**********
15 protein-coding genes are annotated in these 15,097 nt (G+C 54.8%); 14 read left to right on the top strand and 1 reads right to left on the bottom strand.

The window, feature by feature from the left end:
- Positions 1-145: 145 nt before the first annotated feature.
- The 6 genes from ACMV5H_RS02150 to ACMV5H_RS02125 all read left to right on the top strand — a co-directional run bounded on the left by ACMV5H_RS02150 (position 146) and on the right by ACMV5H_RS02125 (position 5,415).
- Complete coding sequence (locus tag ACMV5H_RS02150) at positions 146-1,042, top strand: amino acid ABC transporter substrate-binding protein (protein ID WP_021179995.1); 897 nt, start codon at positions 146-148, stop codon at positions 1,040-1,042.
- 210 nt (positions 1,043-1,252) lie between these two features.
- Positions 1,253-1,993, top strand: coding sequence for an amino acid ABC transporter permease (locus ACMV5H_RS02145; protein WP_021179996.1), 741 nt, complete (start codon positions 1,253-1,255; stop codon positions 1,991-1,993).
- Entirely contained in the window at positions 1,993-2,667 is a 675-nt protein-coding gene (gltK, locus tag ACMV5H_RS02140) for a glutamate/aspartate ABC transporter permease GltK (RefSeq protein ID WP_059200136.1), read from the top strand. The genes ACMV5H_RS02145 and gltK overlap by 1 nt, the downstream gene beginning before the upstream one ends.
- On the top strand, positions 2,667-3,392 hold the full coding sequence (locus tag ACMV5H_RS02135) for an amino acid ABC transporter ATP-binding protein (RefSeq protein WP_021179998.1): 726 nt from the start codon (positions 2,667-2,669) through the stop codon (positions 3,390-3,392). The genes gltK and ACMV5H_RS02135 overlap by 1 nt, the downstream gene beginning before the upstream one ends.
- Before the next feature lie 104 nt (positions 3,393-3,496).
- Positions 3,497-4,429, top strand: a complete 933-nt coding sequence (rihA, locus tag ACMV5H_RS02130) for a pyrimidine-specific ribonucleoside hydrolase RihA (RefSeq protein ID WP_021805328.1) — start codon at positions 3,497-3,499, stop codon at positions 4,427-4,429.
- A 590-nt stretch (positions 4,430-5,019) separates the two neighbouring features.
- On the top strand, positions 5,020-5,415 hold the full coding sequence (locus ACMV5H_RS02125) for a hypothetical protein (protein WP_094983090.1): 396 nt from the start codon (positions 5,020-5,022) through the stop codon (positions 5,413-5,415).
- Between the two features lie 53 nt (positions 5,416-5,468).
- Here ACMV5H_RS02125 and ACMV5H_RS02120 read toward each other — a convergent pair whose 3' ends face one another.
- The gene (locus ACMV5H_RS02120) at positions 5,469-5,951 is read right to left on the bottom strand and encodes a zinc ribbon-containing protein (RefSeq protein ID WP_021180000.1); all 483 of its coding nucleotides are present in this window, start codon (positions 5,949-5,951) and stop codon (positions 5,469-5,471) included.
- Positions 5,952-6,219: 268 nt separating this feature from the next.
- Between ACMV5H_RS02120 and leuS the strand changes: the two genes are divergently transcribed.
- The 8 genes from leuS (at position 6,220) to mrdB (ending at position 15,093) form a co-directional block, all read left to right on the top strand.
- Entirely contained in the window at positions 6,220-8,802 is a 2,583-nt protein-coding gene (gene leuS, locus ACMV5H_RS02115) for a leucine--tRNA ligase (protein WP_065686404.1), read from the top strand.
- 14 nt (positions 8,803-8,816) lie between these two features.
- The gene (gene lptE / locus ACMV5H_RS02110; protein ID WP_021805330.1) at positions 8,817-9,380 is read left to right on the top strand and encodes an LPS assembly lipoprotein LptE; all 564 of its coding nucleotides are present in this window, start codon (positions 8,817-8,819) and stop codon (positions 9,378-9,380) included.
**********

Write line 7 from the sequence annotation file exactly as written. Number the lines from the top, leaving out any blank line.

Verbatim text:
- Positions 1,253-1,993, top strand: coding sequence for an amino acid ABC transporter permease (locus ACMV5H_RS02145; protein WP_021179996.1), 741 nt, complete (start codon positions 1,253-1,255; stop codon positions 1,991-1,993).